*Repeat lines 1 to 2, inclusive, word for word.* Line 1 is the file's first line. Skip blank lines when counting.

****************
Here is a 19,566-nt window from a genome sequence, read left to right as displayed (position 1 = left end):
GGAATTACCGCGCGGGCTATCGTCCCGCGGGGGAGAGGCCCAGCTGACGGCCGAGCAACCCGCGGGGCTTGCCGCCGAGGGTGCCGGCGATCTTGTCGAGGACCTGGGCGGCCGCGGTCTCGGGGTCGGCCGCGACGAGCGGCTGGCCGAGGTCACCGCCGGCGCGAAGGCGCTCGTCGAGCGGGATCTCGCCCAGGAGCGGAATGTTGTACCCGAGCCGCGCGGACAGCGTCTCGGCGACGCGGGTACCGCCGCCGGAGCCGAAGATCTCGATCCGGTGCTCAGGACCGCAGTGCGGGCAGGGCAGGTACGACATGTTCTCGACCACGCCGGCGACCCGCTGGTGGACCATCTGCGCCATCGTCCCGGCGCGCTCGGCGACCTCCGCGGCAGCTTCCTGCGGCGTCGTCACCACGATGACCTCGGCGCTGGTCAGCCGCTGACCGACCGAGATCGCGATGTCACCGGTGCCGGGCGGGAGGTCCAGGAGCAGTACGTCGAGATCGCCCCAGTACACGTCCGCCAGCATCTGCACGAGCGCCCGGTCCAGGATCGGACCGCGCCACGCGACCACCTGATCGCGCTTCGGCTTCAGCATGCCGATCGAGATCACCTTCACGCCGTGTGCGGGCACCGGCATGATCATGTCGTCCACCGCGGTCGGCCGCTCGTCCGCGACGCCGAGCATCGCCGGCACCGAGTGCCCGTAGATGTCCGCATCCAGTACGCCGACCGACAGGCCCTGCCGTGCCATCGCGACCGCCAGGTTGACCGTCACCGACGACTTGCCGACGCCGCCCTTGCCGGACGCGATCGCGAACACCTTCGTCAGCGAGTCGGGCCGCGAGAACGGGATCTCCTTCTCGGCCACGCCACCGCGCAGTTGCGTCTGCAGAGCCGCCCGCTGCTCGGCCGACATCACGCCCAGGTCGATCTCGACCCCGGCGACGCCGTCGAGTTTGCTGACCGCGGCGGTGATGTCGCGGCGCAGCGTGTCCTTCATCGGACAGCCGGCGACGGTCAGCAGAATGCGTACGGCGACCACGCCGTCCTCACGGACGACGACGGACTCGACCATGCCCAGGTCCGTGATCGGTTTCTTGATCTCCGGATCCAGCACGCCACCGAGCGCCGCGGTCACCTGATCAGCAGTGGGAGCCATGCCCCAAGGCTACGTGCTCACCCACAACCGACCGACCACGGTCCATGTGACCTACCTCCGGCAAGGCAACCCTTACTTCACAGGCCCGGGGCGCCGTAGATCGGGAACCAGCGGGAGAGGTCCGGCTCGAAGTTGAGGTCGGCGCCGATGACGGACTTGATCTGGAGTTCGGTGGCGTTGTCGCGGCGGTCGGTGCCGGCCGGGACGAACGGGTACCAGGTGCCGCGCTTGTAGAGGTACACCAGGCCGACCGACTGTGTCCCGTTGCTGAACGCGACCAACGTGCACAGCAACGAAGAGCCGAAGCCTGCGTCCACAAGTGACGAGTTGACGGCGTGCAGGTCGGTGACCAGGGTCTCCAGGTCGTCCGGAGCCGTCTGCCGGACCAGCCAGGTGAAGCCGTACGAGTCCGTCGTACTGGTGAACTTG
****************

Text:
Here is a 19,566-nt window from a genome sequence, read left to right as displayed (position 1 = left end):
GGAATTACCGCGCGGGCTATCGTCCCGCGGGGGAGAGGCCCAGCTGACGGCCGAGCAACCCGCGGGGCTTGCCGCCGAGGGTGCCGGCGATCTTGTCGAGGACCTGGGCGGCCGCGGTCTCGGGGTCGGCCGCGACGAGCGGCTGGCCGAGGTCACCGCCGGCGCGAAGGCGCTCGTCGAGCGGGATCTCGCCCAGGAGCGGAATGTTGTACCCGAGCCGCGCGGACAGCGTCTCGGCGACGCGGGTACCGCCGCCGGAGCCGAAGATCTCGATCCGGTGCTCAGGACCGCAGTGCGGGCAGGGCAGGTACGACATGTTCTCGACCACGCCGGCGACCCGCTGGTGGACCATCTGCGCCATCGTCCCGGCGCGCTCGGCGACCTCCGCGGCAGCTTCCTGCGGCGTCGTCACCACGATGACCTCGGCGCTGGTCAGCCGCTGACCGACCGAGATCGCGATGTCACCGGTGCCGGGCGGGAGGTCCAGGAGCAGTACGTCGAGATCGCCCCAGTACACGTCCGCCAGCATCTGCACGAGCGCCCGGTCCAGGATCGGACCGCGCCACGCGACCACCTGATCGCGCTTCGGCTTCAGCATGCCGATCGAGATCACCTTCACGCCGTGTGCGGGCACCGGCATGATCATGTCGTCCACCGCGGTCGGCCGCTCGTCCGCGACGCCGAGCATCGCCGGCACCGAGTGCCCGTAGATGTCCGCATCCAGTACGCCGACCGACAGGCCCTGCCGTGCCATCGCGACCGCCAGGTTGACCGTCACCGACGACTTGCCGACGCCGCCCTTGCCGGACGCGATCGCGAACACCTTCGTCAGCGAGTCGGGCCGCGAGAACGGGATCTCCTTCTCGGCCACGCCACCGCGCAGTTGCGTCTGCAGAGCCGCCCGCTGCTCGGCCGACATCACGCCCAGGTCGATCTCGACCCCGGCGACGCCGTCGAGTTTGCTGACCGCGGCGGTGATGTCGCGGCGCAGCGTGTCCTTCATCGGACAGCCGGCGACGGTCAGCAGAATGCGTACGGCGACCACGCCGTCCTCACGGACGACGACGGACTCGACCATGCCCAGGTCCGTGATCGGTTTCTTGATCTCCGGATCCAGCACGCCACCGAGCGCCGCGGTCACCTGATCAGCAGTGGGAGCCATGCCCCAAGGCTACGTGCTCACCCACAACCGACCGACCACGGTCCATGTGACCTACCTCCGGCAAGGCAACCCTTACTTCACAGGCCCGGGGCGCCGTAGATCGGGAACCAGCGGGAGAGGTCCGGCTCGAAGTTGAGGTCGGCGCCGATGACGGACTTGATCTGGAGTTCGGTGGCGTTGTCGCGGCGGTCGGTGCCGGCCGGGACGAACGGGTACCAGGTGCCGCGCTTGTAGAGGTACACCAGGCCGACCGACTGTGTCCCGTTGCTGAACGCGACCAACGTGCACAGCAACGAAGAGCCGAAGCCTGCGTCCACAAGTGACGAGTTGACGGCGTGCAGGTCGGTGACCAGGGTCTCCAGGTCGTCCGGAGCCGTCTGCCGGACCAGCCAGGTGAAGCCGTACGAGTCCGTCGTACTGGTGAACTTG